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DANIEL COULTER v. STATE OF MISSISSIPPI

APRIL 22, 1987

DANIEL COULTER
v.
STATE OF MISSISSIPPI



BEFORE ROY NOBLE LEE, DAN LEE and SULLIVAN

ROY NOBLE LEE, PRESIDING JUSTICE, FOR THE COURT:

Daniel Coulter was convicted in the Circuit Court of Rankin County on a charge of forcible rape and was sentenced to a term of fifteen (15) years in the custody of the Mississippi Department of Corrections after the jury was unable to agree upon a life sentence. Coulter has appealed to this Court and assigns four (4) errors in the trial below.

I. - III.

 THE LOWER COURT ERRED IN FAILING TO SUSTAIN THE APPELLANT'S MOTION FOR A DIRECTED VERDICT OF ACQUITTAL AND IN FAILING TO GRANT THE APPELLANT'S REQUEST FOR PEREMPTORY INSTRUCTION OF NOT GUILTY.

 THE LOWER COURT ERRED IN OVERRULING APPELLANT'S MOTION FOR JUDGMENT NOTWITHSTANDING THE VERDICT, OR, IN THE ALTERNATIVE, MOTION FOR NEW TRIAL.

 THE VERDICT OF THE JURY IN THIS CASE WAS AGAINST THE OVERWHELMING WEIGHT OF THE EVIDENCE.

 Evidence favorable to the State reflects that on June 12, 1983, appellant went to the home of a 54-year-old female in Richland, Rankin County, Mississippi, where he broke in through a back bathroom window. Appellant entered the victim's room between 2 and 3 a.m., where she was asleep, but awakened upon his entry. According to the victim, the burglar demanded money from her, then jumped into the bed, laid a knife across her head and said," Lady, do you want to die? "She testified that she was afraid for her life, and that of her mother, who lived in the house with her, and submitted to the rape; that the attacker dug his fingers into her buttocks, causing bleeding on the sheets; that the attacker did penetrate her, but" he did not get any satisfaction. "The rapist tied her hands and left. The victim heard the backdoor make a noise as it opened. She finally was able to untie her hands and noticed that the bathroom window had been pried open and was propped up with a tomato stick from her garden. She called to her neighbor, who notified the Richland police, and Officer Bradshaw investigated. He detected what appeared to be blood on the sheets and on some underwear in the victim's bedroom, and he saw fresh pry marks on the window and that it had been propped open with a stick.

 About 2:30 a.m. on August 30, 1983, appellant was stopped for speeding on McDowell Road in Jackson, Mississippi, by Sgt. Sam Landrum, a Jackson policeman. Appellant fit the description of the suspect in a burglary and attempted rape that had occurred in Jackson about an hour and a half earlier. He was arrested for burglary and attempted rape, was given his Miranda warnings, and was taken to jail by Jackson Police Officer Dewayne Bradford.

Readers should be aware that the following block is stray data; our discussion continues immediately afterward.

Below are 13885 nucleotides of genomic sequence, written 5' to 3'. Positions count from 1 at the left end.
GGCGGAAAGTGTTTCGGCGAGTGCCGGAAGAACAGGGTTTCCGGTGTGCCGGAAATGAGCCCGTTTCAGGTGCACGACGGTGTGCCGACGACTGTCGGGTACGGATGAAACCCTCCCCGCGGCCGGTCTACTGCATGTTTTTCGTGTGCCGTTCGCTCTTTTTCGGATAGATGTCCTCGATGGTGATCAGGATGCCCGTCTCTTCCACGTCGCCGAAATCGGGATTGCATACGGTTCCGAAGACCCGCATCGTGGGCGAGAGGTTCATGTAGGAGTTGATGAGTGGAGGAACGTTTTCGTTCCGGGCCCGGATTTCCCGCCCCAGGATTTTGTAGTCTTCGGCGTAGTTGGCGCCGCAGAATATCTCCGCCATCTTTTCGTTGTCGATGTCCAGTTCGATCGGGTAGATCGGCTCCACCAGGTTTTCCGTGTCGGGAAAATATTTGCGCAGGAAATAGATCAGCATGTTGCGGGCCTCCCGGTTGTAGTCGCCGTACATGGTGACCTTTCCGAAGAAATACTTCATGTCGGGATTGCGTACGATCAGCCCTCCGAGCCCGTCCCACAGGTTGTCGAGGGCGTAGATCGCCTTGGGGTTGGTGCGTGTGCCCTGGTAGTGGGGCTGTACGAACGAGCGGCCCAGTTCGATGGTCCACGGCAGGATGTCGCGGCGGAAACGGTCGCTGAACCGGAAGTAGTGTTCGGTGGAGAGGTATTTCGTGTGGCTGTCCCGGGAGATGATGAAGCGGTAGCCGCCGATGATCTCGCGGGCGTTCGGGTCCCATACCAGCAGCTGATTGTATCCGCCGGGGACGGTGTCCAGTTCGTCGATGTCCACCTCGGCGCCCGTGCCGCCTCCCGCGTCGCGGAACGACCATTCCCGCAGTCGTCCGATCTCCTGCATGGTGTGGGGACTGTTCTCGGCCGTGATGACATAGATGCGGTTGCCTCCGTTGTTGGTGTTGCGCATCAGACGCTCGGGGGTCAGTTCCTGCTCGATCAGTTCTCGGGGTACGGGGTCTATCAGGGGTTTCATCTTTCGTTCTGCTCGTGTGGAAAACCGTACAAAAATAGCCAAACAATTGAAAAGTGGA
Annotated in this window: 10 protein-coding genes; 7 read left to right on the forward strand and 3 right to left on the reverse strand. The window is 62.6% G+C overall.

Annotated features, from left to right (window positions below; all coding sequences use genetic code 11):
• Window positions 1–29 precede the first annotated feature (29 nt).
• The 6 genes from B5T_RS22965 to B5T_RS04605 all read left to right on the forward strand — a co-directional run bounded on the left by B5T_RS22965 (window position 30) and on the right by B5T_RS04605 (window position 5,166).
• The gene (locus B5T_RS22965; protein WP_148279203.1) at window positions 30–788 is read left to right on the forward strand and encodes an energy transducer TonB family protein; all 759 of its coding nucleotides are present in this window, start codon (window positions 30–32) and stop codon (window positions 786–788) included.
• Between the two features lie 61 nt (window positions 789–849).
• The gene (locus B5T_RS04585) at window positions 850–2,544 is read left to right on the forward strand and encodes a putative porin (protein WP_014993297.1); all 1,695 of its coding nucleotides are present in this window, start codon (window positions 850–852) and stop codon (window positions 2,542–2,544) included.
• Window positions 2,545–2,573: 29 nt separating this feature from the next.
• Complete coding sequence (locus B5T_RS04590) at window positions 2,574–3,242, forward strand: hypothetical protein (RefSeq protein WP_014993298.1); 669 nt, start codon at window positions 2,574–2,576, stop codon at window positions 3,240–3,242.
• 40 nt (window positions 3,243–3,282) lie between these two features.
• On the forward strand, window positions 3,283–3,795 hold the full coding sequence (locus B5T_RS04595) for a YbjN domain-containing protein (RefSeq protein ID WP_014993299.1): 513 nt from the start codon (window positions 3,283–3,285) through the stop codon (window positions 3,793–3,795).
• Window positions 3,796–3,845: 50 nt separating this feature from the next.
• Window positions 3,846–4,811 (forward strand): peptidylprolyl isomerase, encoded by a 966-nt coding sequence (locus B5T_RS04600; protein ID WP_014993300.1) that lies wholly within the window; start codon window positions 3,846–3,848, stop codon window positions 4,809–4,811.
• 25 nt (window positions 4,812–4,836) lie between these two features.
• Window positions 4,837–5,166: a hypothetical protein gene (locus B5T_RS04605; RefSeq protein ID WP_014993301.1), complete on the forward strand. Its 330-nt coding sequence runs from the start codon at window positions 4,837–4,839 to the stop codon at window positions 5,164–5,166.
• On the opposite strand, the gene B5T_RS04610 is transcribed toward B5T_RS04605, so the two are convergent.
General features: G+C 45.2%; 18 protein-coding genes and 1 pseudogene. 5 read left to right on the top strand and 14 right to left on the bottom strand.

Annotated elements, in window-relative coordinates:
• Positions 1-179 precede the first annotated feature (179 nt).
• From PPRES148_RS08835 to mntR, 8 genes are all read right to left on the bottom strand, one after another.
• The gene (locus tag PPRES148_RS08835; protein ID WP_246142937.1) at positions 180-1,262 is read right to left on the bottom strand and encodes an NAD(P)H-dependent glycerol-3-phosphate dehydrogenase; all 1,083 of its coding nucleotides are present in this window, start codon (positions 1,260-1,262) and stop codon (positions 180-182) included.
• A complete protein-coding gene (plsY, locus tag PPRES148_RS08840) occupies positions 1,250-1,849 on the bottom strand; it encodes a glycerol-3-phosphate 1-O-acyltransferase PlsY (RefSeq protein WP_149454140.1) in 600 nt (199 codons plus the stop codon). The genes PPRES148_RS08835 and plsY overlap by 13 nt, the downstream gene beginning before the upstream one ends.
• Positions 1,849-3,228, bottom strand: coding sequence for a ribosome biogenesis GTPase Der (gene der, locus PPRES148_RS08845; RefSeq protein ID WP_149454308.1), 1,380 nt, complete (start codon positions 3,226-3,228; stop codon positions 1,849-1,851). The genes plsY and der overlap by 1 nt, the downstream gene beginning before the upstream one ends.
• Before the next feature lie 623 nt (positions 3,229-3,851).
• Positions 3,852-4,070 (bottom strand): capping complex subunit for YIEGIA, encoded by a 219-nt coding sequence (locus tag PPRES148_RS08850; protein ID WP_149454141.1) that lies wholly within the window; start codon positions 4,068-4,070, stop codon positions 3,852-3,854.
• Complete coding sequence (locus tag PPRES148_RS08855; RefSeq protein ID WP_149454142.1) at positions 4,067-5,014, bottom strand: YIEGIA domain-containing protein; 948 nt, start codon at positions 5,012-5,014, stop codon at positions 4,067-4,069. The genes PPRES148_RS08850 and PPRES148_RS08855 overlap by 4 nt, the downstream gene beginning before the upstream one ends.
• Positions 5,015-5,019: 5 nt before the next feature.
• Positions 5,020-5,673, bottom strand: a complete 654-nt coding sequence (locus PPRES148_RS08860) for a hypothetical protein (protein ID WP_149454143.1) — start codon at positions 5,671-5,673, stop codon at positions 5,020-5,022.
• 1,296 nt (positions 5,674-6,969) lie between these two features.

About 9:30 a.m. on the same morning, appellant was interrogated by Jackson police officers J. M. Monroe and T. E. Wilson concerning the burglary and attempted rape. Appellant was given his Miranda rights prior to that interview. The officers asked appellant if there were any related incidents in and around the Jackson area, involving him. Appellant told them that he had raped a woman in Richland three or four months earlier. The Jackson officers contacted the Richland officers and were referred to the Rankin County Sheriff's Office. Deputy Ken Dickerson went to Jackson, and, after

 giving appellant the Miranda warnings before beginning the interview, interrogated appellant about the rape in Richland. According to Dickerson, he wrote down what appellant said, appellant read the statement, correcting an error as to the color of the car, and signed it. The statement was entered into evidence.

 The appellant contends that the lower court erred (1) in failing to sustain his motion for a directed verdict of acquittal and in failing to grant his request for a peremptory instruction of not guilty; (2) in overruling his motion for judgment notwithstanding the verdict, or, in the alternative, a motion for new trial, and (3) that the verdict of the jury was against the overwhelming weight of the evidence. The assignments will be discussed as one.

 The standard of review for denial of a request for peremptory instruction is the same as for denial of a motion for directed verdict. The trial court must consider all the evidence in the light most favorable to the State. If the facts and reasonable inferences will support a verdict of guilty, then the directed verdict and peremptory instruction must be denied. Weeks v. State, 493 So. 2d 1280, 1282 (Miss. 1986); Winston v. State, 479 So. 2d 1093, 1095 (Miss. 1985); May v. State, 460 So. 2d 778, 780 (Miss. 1984).

 This Court will not order a new trial or acquittal on a motion for judgment notwithstanding the verdict unless it is convinced that the verdict is so contrary to the overwhelming weight of the evidence that, to allow it to stand, would result in injustice. May v. State, supra; Mullins v. State, 493 So. 2d 971, 976-977 (Miss. 1986).

 Appellant asserts that the State has not established the corpus delicti aliunde the confession, since the victim was unable to identify her attacker. The rule on ...


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